Quote of the Day: "The first qualification for public office in Hamtramck is a prison term." A common saying of the 1940s because of the graft and corruption in the city's government.
In Detroit both Native Americans and African Americans were held in bondage and the buying and selling of slaves was common practice. Most Native American slaves were female and worked as household servants and quite often were their owners' mistresses. On the other hand Indian slaves were freed much more often than African slaves. African Americans usually numbered about a third of the Detroit slaves, at any one time, and were considered a status symbol by most slave holders.
Slaves as a whole were only a small percentage of Detroit's population. In 1750 Detroit counted 33 slaves out of a population of 483 souls. By 1773 the number had risen to 85 and spiked in 1782 to 180 and to 288 in 1796. The sharp rise in numbers was due to the French and Indian War when Detroit raiding parties as far south as Kentucky and invariably returned with slaves. By the end of the War of 1812 slavery was all but gone in the territory.
Which leads me to the one disagreement I have with the publisher, not the author. The book's blurb claims that, "Miles reveals that slavery was at the heart of the Midwest's iconic city..." I think that's overselling a very important and valuable history. Cadillac didn't found the city to further slavery, nor does the book persuade me or argue that the city would have failed if it didn't have slaves or a small slave trade.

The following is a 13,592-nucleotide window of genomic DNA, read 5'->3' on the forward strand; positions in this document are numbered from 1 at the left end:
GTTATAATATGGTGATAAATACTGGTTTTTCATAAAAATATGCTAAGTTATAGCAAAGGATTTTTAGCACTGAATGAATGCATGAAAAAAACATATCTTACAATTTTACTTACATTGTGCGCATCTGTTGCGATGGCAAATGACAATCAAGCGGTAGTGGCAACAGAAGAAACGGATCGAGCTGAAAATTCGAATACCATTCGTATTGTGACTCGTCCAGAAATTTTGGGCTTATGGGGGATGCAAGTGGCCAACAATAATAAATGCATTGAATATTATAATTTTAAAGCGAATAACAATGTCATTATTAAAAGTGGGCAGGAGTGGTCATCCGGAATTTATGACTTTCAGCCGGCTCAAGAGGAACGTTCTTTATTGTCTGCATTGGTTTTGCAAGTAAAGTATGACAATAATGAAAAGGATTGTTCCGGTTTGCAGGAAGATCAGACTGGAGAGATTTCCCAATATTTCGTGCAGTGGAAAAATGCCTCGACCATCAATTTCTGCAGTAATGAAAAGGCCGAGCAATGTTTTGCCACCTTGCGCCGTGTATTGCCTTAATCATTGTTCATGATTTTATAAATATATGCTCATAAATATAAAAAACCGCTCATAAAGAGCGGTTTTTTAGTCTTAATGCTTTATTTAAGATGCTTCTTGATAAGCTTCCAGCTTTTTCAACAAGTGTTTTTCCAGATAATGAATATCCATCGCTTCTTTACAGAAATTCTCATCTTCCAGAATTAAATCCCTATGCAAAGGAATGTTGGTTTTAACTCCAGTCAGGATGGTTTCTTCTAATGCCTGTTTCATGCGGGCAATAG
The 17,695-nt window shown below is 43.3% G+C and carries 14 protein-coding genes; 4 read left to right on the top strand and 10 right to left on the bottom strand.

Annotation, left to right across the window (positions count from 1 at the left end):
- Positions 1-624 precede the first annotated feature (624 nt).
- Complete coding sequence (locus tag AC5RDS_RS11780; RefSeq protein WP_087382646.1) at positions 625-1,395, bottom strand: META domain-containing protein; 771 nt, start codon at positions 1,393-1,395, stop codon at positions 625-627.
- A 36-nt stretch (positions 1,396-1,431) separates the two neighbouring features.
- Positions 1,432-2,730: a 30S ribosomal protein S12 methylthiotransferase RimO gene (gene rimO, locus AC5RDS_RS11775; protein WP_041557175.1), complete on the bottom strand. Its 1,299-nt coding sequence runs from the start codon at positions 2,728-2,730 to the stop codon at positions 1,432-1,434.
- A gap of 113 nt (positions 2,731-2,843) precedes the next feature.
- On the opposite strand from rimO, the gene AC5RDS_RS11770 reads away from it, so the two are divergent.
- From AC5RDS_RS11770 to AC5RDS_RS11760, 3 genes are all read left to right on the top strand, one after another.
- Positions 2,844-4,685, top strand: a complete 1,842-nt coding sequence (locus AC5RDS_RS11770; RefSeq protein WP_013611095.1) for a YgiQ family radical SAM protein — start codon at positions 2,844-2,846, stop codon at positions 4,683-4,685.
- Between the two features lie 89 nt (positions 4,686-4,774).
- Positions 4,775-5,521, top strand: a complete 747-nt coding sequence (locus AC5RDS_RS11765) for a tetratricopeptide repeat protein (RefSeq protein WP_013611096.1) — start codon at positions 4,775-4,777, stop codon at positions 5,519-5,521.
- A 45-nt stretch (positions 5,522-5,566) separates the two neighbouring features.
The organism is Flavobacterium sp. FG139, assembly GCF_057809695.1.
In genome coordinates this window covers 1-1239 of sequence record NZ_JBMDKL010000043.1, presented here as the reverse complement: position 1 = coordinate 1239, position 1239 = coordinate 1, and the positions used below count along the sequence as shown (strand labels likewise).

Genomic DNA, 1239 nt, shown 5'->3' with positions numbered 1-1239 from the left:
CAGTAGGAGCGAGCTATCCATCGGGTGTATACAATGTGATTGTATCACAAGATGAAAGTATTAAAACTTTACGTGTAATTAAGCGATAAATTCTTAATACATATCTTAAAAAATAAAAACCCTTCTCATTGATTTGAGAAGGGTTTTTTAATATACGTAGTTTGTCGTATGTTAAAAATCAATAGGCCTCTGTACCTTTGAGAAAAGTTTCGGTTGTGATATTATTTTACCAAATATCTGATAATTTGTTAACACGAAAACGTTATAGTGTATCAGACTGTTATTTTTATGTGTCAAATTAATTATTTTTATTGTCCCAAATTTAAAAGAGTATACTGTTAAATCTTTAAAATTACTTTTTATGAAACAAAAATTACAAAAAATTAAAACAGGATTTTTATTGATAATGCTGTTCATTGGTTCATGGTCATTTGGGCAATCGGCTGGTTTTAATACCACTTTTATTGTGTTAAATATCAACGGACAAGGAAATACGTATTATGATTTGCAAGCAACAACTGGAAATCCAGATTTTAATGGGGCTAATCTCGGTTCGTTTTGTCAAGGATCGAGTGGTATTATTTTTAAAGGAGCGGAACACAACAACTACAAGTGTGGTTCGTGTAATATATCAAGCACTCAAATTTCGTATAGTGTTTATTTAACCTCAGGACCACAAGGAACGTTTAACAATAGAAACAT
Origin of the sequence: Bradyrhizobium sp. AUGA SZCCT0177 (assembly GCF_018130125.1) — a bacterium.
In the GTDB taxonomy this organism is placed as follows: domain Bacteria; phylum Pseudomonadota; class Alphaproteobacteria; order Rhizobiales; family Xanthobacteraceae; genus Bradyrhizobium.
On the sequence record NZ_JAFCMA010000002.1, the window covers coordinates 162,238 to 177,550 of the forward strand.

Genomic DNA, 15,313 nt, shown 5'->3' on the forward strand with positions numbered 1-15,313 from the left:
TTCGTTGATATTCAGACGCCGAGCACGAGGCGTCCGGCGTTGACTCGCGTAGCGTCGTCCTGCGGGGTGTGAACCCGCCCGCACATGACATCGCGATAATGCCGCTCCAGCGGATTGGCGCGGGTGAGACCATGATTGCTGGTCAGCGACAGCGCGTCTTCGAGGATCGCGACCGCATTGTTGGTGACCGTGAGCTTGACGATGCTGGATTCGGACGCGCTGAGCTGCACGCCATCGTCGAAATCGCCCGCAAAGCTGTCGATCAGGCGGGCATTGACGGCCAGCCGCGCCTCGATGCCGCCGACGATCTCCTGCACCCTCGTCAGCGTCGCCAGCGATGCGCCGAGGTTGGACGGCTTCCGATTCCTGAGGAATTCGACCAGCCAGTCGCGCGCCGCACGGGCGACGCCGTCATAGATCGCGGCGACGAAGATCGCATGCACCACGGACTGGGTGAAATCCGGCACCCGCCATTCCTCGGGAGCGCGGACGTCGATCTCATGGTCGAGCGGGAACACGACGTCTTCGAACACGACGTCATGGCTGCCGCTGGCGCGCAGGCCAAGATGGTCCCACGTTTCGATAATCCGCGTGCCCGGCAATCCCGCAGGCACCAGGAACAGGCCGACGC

The author does convince the reader that because of Detroit's physical and jurisdictional isolation in the 1700s the issue of slavery was not addressed until the U.S. took control of the city after the War of 1812. It did not help that the city was often operating under conflicting French, British and American laws. Jay's Treaty of 1795 averted war between the U.S. and Britain and also gave control of British forts and Detroit to the Americans within two years. The treaty also insured French and British subjects they would loose no property after the Americans take over. This obviously included their slaves.
At the same time the Northwest Ordinance of 1787 banned slavery and involuntary
servitude. The author presents plenty of evidence on how the law was either simply ignored or the slave owners had their chattels make an X on a sheet of paper that turned them into voluntary indentured servants for life. Ms. Miles is especially good at ferreting out both the tragedy and absurdity of slave law. For some years before Canada outlawed slavery a Canadian slave could escape to Detroit and be recognized as a free man and courts would not send the ex slave back to bondage. On the other hand slavery still existed in Detroit and slaves regularly escaped across the river where they were made free men and courts wouldn't return them to the United States. And then the author tells the story of family of slaves that fled to Canada gained their freedom and then the father of the family was asked to return to Detroit and recruit and lead a Black armed militia. He accepted the offer and was promoted to Captain. So Detroit became the first place in America with a company of armed ex African American slaves commanded by Black officers.
The author makes this history personal, intimate, and interesting by telling the early history of the city through the lives of the slaves as well as the slave holders. The author digs up wills, court records, and family journals, in order to paint a picture of individual slave experiences in Detroit and the Cat's Cradle of confusing laws that ensnared a slave in a web of deceit and oppression.